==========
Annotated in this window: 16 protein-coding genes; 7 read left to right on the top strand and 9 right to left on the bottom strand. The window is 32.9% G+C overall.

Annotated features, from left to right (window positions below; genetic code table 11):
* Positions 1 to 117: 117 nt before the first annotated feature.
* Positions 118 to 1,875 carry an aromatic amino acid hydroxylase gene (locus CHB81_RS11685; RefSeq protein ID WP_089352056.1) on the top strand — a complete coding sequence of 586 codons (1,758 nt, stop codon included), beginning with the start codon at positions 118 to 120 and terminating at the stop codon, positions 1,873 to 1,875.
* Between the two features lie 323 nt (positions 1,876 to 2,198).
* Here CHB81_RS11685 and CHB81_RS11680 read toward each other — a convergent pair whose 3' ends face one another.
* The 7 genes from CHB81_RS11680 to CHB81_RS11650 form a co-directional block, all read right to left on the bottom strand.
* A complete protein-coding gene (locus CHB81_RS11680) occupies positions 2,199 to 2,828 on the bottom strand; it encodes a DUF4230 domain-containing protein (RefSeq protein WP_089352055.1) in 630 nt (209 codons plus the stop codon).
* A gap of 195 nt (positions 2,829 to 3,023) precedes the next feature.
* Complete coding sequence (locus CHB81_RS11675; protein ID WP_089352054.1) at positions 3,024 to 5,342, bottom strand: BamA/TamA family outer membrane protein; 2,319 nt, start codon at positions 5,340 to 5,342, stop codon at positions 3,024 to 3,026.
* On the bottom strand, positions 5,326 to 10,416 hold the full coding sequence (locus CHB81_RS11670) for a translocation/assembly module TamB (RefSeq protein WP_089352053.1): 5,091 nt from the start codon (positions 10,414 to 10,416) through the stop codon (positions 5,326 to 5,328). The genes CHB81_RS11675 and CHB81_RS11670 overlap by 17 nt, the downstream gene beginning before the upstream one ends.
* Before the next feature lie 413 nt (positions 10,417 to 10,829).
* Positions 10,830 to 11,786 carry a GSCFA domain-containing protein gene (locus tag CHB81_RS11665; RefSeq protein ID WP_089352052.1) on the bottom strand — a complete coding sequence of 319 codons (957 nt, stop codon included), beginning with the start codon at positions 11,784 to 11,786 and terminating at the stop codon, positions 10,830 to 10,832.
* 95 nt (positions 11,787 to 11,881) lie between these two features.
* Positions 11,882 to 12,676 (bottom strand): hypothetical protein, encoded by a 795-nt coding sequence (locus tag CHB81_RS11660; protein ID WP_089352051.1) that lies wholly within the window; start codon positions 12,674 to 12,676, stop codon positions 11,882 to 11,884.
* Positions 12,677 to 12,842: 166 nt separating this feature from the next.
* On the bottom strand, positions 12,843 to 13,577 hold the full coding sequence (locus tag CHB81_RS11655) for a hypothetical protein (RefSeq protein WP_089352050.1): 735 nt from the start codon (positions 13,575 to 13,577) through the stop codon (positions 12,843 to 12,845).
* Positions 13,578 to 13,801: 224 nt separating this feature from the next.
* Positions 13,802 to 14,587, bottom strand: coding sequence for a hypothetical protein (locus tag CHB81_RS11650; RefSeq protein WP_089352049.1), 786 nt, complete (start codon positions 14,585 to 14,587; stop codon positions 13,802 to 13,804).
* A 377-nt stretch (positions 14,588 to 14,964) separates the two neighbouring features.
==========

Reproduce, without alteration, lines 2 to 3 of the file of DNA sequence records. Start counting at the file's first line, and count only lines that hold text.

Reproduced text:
Annotated features, from left to right (window positions below; genetic code table 11):
* Positions 1 to 117: 117 nt before the first annotated feature.